Fig. 4
figure 4

Enrichment analysis of KEGG pathway based on the RNA-seq data of PnWRKY15 transgenic tobacco with the wild-type tobacco as a control. (A) KEGG bubble map; (B-E) The heat maps of differentially expressed genes in the pathways including plant pathogen interaction, plant hormone signal transduction, phenylpropanol biosynthesis, and photosynthesis. WT-1/-2/-3: wild-type tobacco; 15-2-1/-2/-3: PnWRKY15 transgenic line 15 -2

Overexpression of PnWRKY15 in tobacco activated the JA/SA signaling pathways and plant–pathogen interactions

The RNA-seq analysis revealed the extensive changes in the transcriptome of the PnWRKY15-OE tobacco. Therefore, the relative expression levels of many genes associated with JA/SA signaling pathways and plant-pathogen interactions were analyzed by qRT-PCR. Four PnWRKY15-OE tobacco lines (15 - 2/-21/-22/-24) were included in this experiment (Fig. 5). Five JA biosynthesis-related genes (NtAOC, NtPACX, NtAOS, NtJMT, and NtOPR) were expressed at higher levels in the three PnWRKY15-OE tobacco lines than that of WT tobacco, as was NtMYC, which encodes a TF that positively regulates JA signaling. Some PR genes, such as NtGLU1, NtPR1, Ntosmotin, and NtCHI, were significantly more highly expressed in the PnWRKY15-OE tobacco lines than that of WT. Of these genes, NtPR1 is a marker gene of the SA signaling pathway [19].

On the basis of above gene expression analysis, JA and SA contents in the PnWRKY15-OE tobacco were measured (Fig. 5). The average SA/JA contents of PnWRKY15-OE tobacco were 2.1-times and 7.5-times higher than that of the WT tobacco, respectively. The significant increases in the JA and SA contents in the PnWRKY15-OE tobacco indicated that PnWRKY15 may activate the JA and SA signaling pathways in tobacco, both of which were reportedly important pathways in plant disease resistance.

Fig. 5
figure 5

Transcription levels of defense related genes and determination of JA/SA content in PnWRKY15 transgenic tobacco. WT: wild-type tobacco; 15 - 2/-21/-22/-24: PnWRKY15 transgenic tobacco lines. The results were shown as average values calculated from three replicates and the significance was determined by the Student’s t-test. *: P < 0.05; **: P < 0.01

PnWRKY15 trans-activated an F. solani resistance-related gene, PnOLP1

Down-regulation of PnWRKY15 through RNAi significantly suppressed PnOLP1 expression (Fig. 2B). Moreover, overexpression of PnWRKY15 induced the expression of PR genes in tobacco, including Ntosmotin (Fig. 5). We previously identified PnOLP1 as an F. solani resistance-related gene [15]. It was reasonable to verify whether PnWRKY15 had a direct regulation on PnOLP1 transcription. Therefore, the PnOLP1 promoter (PPnOLP1) was cloned to determine whether PnWRKY15 can directly bind to PPnOLP1. The PPnOLP1 sequence (965 bp) is shown in Supplementary Material 2. It has a W-box (TTGACC) element (− 31 to − 37 bp) (Supplementary Material 1: Table S3), as well as IAA- and ABA-responsive elements, high-salt- and dark-responsive elements, and a MYB-binding site.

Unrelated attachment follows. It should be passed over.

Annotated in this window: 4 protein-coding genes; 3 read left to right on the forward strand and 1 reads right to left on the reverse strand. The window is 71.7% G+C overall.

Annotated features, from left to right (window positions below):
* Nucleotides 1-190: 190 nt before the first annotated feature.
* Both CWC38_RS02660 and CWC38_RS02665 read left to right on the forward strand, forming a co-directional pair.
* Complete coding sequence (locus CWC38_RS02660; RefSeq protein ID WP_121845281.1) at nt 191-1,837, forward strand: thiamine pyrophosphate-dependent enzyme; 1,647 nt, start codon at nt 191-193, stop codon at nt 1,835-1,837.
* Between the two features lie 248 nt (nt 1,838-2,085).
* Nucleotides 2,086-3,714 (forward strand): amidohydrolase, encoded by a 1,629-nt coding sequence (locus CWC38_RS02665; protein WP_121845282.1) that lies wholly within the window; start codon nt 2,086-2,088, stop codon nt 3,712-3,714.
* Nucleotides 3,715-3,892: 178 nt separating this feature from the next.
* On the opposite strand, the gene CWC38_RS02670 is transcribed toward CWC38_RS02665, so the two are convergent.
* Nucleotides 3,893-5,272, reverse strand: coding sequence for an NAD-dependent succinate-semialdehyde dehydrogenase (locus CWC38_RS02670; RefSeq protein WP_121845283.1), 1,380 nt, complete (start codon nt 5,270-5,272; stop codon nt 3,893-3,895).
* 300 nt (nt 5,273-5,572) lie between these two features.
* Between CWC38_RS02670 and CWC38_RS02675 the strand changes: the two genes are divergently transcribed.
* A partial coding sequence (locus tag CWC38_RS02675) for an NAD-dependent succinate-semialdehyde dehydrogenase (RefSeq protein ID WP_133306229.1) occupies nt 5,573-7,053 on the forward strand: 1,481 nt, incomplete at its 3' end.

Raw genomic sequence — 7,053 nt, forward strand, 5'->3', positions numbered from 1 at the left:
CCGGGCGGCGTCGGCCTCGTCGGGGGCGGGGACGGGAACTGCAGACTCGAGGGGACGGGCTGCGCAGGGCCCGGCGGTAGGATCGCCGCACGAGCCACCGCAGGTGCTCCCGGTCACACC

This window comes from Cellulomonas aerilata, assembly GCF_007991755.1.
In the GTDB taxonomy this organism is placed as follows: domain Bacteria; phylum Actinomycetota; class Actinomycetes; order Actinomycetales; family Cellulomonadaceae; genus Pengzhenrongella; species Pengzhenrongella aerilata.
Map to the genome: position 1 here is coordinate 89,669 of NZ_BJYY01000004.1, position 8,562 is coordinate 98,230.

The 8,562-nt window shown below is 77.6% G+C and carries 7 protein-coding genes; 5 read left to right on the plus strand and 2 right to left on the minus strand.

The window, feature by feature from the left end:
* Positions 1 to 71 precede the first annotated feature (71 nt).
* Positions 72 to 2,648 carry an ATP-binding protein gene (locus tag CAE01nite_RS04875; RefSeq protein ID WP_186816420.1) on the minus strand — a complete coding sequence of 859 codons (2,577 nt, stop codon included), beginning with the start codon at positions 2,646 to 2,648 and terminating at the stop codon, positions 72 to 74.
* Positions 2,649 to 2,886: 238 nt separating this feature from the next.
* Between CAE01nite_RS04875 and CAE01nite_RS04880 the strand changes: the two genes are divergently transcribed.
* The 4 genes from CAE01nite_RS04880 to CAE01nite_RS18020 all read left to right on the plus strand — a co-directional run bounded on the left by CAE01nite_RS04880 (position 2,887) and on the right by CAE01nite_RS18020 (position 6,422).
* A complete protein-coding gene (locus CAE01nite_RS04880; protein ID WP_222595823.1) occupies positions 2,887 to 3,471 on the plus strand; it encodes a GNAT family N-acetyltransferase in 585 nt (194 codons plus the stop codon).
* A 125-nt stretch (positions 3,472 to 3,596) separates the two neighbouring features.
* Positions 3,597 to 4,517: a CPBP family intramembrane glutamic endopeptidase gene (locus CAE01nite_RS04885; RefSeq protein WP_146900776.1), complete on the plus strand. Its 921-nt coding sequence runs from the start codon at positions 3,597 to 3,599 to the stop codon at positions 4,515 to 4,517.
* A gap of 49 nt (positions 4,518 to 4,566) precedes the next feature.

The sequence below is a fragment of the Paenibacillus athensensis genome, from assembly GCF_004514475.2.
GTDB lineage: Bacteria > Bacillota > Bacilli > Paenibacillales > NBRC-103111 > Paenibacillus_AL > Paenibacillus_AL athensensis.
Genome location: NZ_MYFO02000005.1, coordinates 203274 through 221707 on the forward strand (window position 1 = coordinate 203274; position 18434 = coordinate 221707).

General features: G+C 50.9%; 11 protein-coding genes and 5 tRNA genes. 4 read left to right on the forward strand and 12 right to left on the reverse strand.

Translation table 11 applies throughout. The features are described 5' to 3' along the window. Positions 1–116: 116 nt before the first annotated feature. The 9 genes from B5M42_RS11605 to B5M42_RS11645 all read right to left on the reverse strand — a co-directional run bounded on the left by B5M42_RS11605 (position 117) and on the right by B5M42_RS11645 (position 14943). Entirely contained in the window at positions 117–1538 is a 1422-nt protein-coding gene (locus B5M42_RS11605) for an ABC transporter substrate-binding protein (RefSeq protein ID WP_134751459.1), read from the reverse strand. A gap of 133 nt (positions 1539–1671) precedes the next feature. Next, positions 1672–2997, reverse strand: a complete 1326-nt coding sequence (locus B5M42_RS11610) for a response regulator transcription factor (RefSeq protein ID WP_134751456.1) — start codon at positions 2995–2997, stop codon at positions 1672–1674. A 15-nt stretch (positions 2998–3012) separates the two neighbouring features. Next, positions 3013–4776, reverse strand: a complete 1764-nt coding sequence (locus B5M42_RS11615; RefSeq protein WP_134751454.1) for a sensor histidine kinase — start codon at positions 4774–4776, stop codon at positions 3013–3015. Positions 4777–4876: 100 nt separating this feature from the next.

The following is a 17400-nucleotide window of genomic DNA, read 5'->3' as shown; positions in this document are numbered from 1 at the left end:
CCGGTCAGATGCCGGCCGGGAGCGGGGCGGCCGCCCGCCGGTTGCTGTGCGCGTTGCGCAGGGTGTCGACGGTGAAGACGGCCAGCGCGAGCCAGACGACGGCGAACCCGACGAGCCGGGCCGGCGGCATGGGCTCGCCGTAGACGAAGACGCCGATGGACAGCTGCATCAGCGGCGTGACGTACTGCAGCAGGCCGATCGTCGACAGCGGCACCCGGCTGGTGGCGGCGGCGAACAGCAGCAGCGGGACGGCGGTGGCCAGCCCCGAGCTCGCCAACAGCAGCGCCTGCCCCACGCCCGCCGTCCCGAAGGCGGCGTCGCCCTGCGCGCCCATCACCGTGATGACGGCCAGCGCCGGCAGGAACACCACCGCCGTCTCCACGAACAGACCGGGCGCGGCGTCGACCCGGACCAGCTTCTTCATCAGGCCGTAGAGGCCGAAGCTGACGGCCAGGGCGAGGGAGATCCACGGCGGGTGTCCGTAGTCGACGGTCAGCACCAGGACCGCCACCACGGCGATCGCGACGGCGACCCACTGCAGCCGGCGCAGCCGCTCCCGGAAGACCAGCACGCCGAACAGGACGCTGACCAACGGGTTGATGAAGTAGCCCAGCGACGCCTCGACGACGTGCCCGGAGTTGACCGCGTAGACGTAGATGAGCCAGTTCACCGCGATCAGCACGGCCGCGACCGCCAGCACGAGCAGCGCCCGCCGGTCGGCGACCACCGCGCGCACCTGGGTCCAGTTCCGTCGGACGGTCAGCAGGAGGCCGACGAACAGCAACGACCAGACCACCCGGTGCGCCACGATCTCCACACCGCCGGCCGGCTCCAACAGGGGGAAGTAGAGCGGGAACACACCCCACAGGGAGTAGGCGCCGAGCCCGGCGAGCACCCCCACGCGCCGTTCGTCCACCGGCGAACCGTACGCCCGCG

The PnWRKY15-His recombinant protein was expressed in Escherichia coli and purified. The SDS-PAGE analysis indicated that the PnWRKY15-His fusion protein was approximately 36.7 kDa (Supplementary Material 3: Fig. S1 and S2). Additionally, the PPnOLP1 W-box sequence was synthesized and labeled with biotin. Electrophoretic mobility shift assay (EMSA) was conducted and it provided evidence of interaction between PnWRKY15 and the W-box of PPnOLP1 in vitro (Fig. 6A). The delayed migration of the band in lane 2 of the gel reflected the binding of the PnWRKY15-His recombinant protein to the W-box probes to form a complex with a higher molecular weight than PnWRKY15-His. The opposite result was observed in lane 4 and there were no bands that migrated more slowly in the gel than the biotin labeled free probes when the W-box was mutated.

Whether PnWRKY15 can activate the transcription of PnOLP1 was assessed by conducting a yeast one-hybrid (Y1H) assay (Fig. 6B). The yeast cells with pAbAi-PPnOLP1/pGADT7-PnWRKY15 were added to SD/−Leu solid medium containing 200 ng/mL ABA. These cells grew similarly to the positive control cells (i.e., Y1Hgold cells containing pAbAi-p53/pGADT7-P53). Conversely, the negative control yeast cells containing pAbAi-PPnOLP1/pGADT7 were unable to survive on the selection medium. These results indicated that PnWRKY15 can activate PnOLP1 transcription in yeast.

Fig. 6
figure 6